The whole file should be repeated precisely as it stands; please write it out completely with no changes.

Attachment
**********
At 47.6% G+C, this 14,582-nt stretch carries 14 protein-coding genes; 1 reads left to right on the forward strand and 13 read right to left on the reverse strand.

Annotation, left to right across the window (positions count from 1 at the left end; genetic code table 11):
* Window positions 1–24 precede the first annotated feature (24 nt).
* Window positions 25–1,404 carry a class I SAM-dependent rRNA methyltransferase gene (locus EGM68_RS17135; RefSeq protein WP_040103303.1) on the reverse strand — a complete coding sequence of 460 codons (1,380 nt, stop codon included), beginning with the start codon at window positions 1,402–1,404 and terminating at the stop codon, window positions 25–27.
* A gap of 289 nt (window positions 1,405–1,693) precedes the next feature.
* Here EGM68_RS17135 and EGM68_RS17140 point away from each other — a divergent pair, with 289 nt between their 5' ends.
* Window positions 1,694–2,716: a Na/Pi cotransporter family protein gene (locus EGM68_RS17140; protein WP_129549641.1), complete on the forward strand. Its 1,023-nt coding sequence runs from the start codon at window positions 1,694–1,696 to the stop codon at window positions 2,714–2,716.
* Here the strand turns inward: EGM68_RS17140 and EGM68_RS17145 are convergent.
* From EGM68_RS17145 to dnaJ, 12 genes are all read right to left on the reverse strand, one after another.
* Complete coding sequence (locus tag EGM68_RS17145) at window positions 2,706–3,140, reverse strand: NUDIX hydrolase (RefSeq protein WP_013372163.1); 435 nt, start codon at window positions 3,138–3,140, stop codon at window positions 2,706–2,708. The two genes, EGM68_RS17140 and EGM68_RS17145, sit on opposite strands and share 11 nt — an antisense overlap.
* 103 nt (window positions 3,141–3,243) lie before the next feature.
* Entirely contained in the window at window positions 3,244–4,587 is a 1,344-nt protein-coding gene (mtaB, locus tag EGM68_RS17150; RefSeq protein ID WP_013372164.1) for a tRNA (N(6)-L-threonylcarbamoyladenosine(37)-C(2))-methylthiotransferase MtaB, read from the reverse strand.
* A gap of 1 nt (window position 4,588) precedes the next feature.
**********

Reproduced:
At 47.6% G+C, this 14,582-nt stretch carries 14 protein-coding genes; 1 reads left to right on the forward strand and 13 read right to left on the reverse strand.

Annotation, left to right across the window (positions count from 1 at the left end; genetic code table 11):
* Window positions 1–24 precede the first annotated feature (24 nt).
* Window positions 25–1,404 carry a class I SAM-dependent rRNA methyltransferase gene (locus EGM68_RS17135; RefSeq protein WP_040103303.1) on the reverse strand — a complete coding sequence of 460 codons (1,380 nt, stop codon included), beginning with the start codon at window positions 1,402–1,404 and terminating at the stop codon, window positions 25–27.
* A gap of 289 nt (window positions 1,405–1,693) precedes the next feature.
* Here EGM68_RS17135 and EGM68_RS17140 point away from each other — a divergent pair, with 289 nt between their 5' ends.
* Window positions 1,694–2,716: a Na/Pi cotransporter family protein gene (locus EGM68_RS17140; protein WP_129549641.1), complete on the forward strand. Its 1,023-nt coding sequence runs from the start codon at window positions 1,694–1,696 to the stop codon at window positions 2,714–2,716.
* Here the strand turns inward: EGM68_RS17140 and EGM68_RS17145 are convergent.
* From EGM68_RS17145 to dnaJ, 12 genes are all read right to left on the reverse strand, one after another.
* Complete coding sequence (locus tag EGM68_RS17145) at window positions 2,706–3,140, reverse strand: NUDIX hydrolase (RefSeq protein WP_013372163.1); 435 nt, start codon at window positions 3,138–3,140, stop codon at window positions 2,706–2,708. The two genes, EGM68_RS17140 and EGM68_RS17145, sit on opposite strands and share 11 nt — an antisense overlap.
* 103 nt (window positions 3,141–3,243) lie before the next feature.
* Entirely contained in the window at window positions 3,244–4,587 is a 1,344-nt protein-coding gene (mtaB, locus tag EGM68_RS17150; RefSeq protein ID WP_013372164.1) for a tRNA (N(6)-L-threonylcarbamoyladenosine(37)-C(2))-methylthiotransferase MtaB, read from the reverse strand.
* A gap of 1 nt (window position 4,588) precedes the next feature.